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@MalibuSue - it will last many hours, as noted above, although it will need repairs right after poor winter maintenance if in a freezing climate, impeller failure followed by not noticing the overheating, or lack of proper maintenance.  Simply stated, will provide many hours of great service if treated properly. 

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Running any mechanical or electrical device consumes a finite resource (usable lifespan).  There are enough variables (materials specification and QC, design, assembly, operating environment, operating profile (do you take the plane off on afterburners or gently accelerate down the runway with a minimal power setting), maintenance routines that accurately predicting lifespan is not really feasible.


Don't remember reading about worn out motors on this board.  Mostly boats get too old,  something "lets go", or there is freeze damage.  Just don't remember reading that someone has so many hours on a motor that it could not do the job anymore.  

Two simple things about oil.  It gets dirty, the dirty part is particulates that the filter cant take out that are circulating and I assume do not help with lubrication.  Over time depending its makeup and the operating environment its ability to lubricate is reduced.  This is why frequent oil changes are advised.  Local Toyota shop was putting a new engine in an Avalon at 37k a few years ago.  Had never had the oil changed, pretty extreme example but there was no reason that engine could not have gone 200k plus except it did not get routine maintenance.  There are endless debates over the best oil, better oil and fewer changes vs regular oil and more changes,  Important thing is to do it with an oil that meets the viscosity recommendations and at least as often as recommended.  Anything other than that and you are betting against the OEM testing.  Interesting note; if the ECM on our 22 LSV is reporting correctly when we are surfing it is putting out 300 HP, there is no analogy to that in daily driving unless you are delivering catering supplies to Pikes Peak as your day job.  I presume this is where the 50 hour oil change recommendation comes from, very high shear pressures on the oil and extream temps in very localized spots in the engine, tough operating environment, changing the oil resets those parameters.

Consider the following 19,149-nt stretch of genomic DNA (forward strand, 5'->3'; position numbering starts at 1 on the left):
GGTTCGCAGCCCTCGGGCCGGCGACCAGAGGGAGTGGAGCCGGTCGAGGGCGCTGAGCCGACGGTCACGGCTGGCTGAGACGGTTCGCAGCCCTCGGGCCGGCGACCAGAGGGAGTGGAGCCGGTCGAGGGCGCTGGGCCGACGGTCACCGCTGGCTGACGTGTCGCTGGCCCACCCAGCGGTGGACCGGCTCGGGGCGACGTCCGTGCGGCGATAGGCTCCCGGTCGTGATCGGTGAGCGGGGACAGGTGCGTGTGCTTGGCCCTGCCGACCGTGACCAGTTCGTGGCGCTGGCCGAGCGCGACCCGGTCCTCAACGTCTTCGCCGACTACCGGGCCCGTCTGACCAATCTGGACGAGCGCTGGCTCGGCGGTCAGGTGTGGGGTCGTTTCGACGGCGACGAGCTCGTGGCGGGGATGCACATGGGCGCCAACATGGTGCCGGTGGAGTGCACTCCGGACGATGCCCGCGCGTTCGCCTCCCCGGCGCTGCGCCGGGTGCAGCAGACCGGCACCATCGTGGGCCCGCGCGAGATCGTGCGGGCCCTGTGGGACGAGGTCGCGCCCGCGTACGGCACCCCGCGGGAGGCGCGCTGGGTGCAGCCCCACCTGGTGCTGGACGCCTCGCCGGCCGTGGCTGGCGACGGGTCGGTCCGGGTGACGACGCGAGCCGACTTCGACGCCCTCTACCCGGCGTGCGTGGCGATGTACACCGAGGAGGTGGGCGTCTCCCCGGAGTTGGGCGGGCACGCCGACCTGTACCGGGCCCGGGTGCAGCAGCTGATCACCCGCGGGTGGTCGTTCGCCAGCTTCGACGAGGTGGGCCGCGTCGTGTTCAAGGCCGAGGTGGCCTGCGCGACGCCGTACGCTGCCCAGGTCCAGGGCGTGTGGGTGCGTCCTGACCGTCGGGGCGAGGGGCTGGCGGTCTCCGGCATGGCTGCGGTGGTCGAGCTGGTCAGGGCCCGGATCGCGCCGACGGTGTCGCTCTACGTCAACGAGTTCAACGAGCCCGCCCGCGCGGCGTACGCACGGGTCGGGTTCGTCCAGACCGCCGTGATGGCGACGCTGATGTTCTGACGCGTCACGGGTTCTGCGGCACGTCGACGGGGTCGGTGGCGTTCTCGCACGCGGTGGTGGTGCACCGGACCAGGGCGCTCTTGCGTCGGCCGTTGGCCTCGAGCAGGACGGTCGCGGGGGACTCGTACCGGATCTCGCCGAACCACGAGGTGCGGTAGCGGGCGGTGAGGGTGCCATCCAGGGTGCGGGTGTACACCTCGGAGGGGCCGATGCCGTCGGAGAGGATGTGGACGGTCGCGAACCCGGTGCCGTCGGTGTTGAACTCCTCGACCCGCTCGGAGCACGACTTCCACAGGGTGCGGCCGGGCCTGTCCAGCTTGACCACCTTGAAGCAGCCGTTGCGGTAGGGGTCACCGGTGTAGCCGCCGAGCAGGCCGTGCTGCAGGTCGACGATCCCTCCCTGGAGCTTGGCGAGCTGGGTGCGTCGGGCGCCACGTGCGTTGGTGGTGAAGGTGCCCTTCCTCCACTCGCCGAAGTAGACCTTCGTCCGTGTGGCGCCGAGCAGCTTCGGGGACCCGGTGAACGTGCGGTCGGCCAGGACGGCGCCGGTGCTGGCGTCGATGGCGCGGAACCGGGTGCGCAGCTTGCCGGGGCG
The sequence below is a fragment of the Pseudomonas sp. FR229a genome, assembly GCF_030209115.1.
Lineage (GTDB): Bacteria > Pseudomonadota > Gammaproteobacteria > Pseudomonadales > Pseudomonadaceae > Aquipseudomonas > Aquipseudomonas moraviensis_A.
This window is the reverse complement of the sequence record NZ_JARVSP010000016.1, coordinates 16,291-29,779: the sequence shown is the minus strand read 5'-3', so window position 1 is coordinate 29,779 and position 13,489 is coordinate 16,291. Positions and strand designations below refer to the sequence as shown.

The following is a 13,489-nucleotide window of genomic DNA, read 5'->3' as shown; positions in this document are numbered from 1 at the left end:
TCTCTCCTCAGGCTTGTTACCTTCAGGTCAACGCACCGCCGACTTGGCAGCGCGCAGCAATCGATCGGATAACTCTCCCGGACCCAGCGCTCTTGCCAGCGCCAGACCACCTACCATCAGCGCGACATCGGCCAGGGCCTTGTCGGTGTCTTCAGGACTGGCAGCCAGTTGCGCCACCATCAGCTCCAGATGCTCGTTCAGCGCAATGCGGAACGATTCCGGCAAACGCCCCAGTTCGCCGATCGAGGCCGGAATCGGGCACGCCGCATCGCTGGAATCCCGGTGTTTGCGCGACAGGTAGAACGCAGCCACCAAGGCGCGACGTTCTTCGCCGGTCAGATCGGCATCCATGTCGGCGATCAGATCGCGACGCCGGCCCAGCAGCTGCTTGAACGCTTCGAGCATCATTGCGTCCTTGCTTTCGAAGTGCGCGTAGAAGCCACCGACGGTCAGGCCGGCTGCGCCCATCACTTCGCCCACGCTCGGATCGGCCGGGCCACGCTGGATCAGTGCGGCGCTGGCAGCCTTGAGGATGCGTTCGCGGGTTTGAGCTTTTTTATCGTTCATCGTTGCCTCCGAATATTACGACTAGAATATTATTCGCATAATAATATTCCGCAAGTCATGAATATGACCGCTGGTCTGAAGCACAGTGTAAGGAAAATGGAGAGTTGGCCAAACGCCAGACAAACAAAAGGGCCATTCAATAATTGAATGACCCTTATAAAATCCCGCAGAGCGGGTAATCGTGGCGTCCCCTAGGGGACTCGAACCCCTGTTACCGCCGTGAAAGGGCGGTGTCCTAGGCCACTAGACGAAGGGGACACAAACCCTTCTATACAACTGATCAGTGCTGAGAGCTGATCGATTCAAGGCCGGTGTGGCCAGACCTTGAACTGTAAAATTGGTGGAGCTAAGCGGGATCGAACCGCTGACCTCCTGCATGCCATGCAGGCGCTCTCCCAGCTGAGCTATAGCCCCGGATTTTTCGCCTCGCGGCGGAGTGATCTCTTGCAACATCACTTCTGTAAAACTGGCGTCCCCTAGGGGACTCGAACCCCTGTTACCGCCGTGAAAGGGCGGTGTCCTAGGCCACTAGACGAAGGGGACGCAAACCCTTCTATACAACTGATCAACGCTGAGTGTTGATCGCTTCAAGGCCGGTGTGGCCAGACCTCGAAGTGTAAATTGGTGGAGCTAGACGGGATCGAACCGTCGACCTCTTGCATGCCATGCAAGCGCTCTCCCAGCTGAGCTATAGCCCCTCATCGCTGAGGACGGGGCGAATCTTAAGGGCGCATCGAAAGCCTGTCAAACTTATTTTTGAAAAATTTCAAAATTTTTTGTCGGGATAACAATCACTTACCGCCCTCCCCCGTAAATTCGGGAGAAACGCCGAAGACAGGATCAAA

Oil testing is interesting; as I understand it you learn about if the oil has deteriorated (are you changing often enough?) and what wear materials from the engine are in the oil, the tricky thing is what do you do if there is an abnormal test showing wear.


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For me the main reason for oil testing was 1 peace of mind and 2 leverage :innocent:. If I even got a hint of blow by in the oil I was going to trade it in. The testing showed none of that and only what would be considered normal wear for the things other than oil in the used oil. The leverage part was kind of selfish and a “the sky is falling and we might want to consider a new boat” if things were out of the norm in the oil. Fortunately she was already looking anyway and I didn’t have to play that card.